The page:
How has the pound fared versus the euro in the days since the EU referendum – and what causes such instability?  

In the years since the UK voted to leave the European union, the pound has had a tough time, with two Downing Street successions followed by the global COVID-19 outbreak impacting its weight in the currency exchange market. But what exactly is it about an event such as Brexit that impacts the pound and euro? 

There are myriad factors that can cause currency exchange rates to fluctuate, with political stability – or lack thereof and recessions being two of the most damaging, largely due to the uncertainty that surrounds them. Couple this with traders’ increasing favouring of political rather than economic data, and the past few years have made for rather volatile performances from the pound and the euro.  

Historical performance 

Over the past 20 years there have been two major events to impact the values of the pound and the euro – the financial crash in 2008 and the UK opting to leave the EU in 2016.  

  • 2008/9 US shockwaves crash on European shores
    European officials wrongly believed the impact of the 2008 Lehman Brothers collapse would be felt solely within the US – within a few months, Europe became subject to the fallout. A minor recovery between 2010/11 then saw a four-year-long second dip, with recovery not in sight until 2015 


  • 2016 See EU later
    For months prior to the 2016 referendum, economists had speculated about the lasting damage to the British economy, should the decision to leave be triumphant. And with speculation and uncertainty comes market volatility. Within 24 hours of the UK voting to leave the EU, the pound was down against all major world currencies, including a 30-year low against the US dollar, as the thought of a potentially autonomous UK was made clear in global currency markets.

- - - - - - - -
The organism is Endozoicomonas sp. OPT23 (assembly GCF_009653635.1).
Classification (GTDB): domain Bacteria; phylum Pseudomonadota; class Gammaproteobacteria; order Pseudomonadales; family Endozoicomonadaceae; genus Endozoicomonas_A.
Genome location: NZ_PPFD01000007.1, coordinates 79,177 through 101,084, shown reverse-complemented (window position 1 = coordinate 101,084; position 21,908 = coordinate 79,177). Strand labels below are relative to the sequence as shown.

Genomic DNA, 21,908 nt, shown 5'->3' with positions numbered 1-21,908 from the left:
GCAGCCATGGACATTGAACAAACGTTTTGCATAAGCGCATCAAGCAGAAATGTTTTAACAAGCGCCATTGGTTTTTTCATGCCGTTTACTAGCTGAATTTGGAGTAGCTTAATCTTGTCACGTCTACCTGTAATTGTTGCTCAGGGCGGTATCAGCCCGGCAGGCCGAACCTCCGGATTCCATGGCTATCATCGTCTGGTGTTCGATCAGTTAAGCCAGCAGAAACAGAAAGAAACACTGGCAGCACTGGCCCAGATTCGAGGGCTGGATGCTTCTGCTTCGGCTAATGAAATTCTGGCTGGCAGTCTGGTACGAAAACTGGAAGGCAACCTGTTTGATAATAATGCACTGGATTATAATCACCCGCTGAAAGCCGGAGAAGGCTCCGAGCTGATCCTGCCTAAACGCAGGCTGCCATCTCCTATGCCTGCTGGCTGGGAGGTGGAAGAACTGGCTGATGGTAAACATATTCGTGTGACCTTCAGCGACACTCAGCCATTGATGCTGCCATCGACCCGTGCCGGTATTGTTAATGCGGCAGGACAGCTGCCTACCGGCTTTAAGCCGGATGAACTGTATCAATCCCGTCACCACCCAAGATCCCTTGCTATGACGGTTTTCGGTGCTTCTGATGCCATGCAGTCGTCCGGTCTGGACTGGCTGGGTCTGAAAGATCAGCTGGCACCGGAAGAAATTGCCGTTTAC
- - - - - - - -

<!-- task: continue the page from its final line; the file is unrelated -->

• 2019/20The euro and pound gain weight
    The strength of the pound surged following the result of the UK General Election in December 2019 and rose to its highest level against the euro since the result of the 2016 referendum. Currency performance over the past 12 months has been heavily skewed by the coronavirus pandemic. Still, the euro has seen success in 2020, with much of its progression correlating with the international affairs of its currency peers. Following the UK’s first lockdown announcement, the euro rose to its highest level against the pound, with gains across the summer months, too. 


Why does Brexit affect the pound and euro? 

As both the pound and the euro are free-floating, their respective values are determined by the supply and demand of traders. While beneficial in many aspects, currencies in this field are at a disadvantage due to the uncertainty that comes with daily changes in value. And since 2016, nothing has bred uncertainty like the fallout from the UK’s decision to exit the European Union. 

Close relationships with a host of nations means that the euro is not only affected by the politics, fiscal policies, economic performance, inflation and interest rates of the 19 euro zone member states, but also by those of nations outside its borders, too. Figures from 2017 show the UK was the second-biggest net contributor to the EU budget, meaning it put in more than it got back out. The removal from the EU therefore reduces the pot and could cause further instability across the EU. 

From the point of view of the pound, a struggle post-Brexit is likely, with debt and recession fears surrounding an independent United Kingdom. Depending on how the Bank of England responds to these problems dictates how attractive – or unappealing – the pound becomes to traders.